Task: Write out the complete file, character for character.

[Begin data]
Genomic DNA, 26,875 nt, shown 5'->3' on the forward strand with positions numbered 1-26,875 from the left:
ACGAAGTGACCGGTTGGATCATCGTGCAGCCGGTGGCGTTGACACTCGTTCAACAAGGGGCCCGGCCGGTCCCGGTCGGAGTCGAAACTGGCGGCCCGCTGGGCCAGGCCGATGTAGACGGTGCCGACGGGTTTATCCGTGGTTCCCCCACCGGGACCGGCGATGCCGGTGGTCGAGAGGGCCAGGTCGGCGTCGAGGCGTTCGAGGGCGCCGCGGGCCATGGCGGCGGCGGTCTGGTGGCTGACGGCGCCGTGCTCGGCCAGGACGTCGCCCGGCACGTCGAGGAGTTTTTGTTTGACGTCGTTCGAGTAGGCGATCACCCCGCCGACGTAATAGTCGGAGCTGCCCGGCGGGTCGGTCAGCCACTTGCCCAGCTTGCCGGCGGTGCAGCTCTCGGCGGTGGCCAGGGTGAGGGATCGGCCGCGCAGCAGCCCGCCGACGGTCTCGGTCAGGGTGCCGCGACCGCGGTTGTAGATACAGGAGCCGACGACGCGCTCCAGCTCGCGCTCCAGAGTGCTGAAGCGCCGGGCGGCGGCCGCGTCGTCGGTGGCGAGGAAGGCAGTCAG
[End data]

Genomic DNA, 26,875 nt, shown 5'->3' on the forward strand with positions numbered 1-26,875 from the left:
ACGAAGTGACCGGTTGGATCATCGTGCAGCCGGTGGCGTTGACACTCGTTCAACAAGGGGCCCGGCCGGTCCCGGTCGGAGTCGAAACTGGCGGCCCGCTGGGCCAGGCCGATGTAGACGGTGCCGACGGGTTTATCCGTGGTTCCCCCACCGGGACCGGCGATGCCGGTGGTCGAGAGGGCCAGGTCGGCGTCGAGGCGTTCGAGGGCGCCGCGGGCCATGGCGGCGGCGGTCTGGTGGCTGACGGCGCCGTGCTCGGCCAGGACGTCGCCCGGCACGTCGAGGAGTTTTTGTTTGACGTCGTTCGAGTAGGCGATCACCCCGCCGACGTAATAGTCGGAGCTGCCCGGCGGGTCGGTCAGCCACTTGCCCAGCTTGCCGGCGGTGCAGCTCTCGGCGGTGGCCAGGGTGAGGGATCGGCCGCGCAGCAGCCCGCCGACGGTCTCGGTCAGGGTGCCGCGACCGCGGTTGTAGATACAGGAGCCGACGACGCGCTCCAGCTCGCGCTCCAGAGTGCTGAAGCGCCGGGCGGCGGCCGCGTCGTCGGTGGCGAGGAAGGCAGTCAG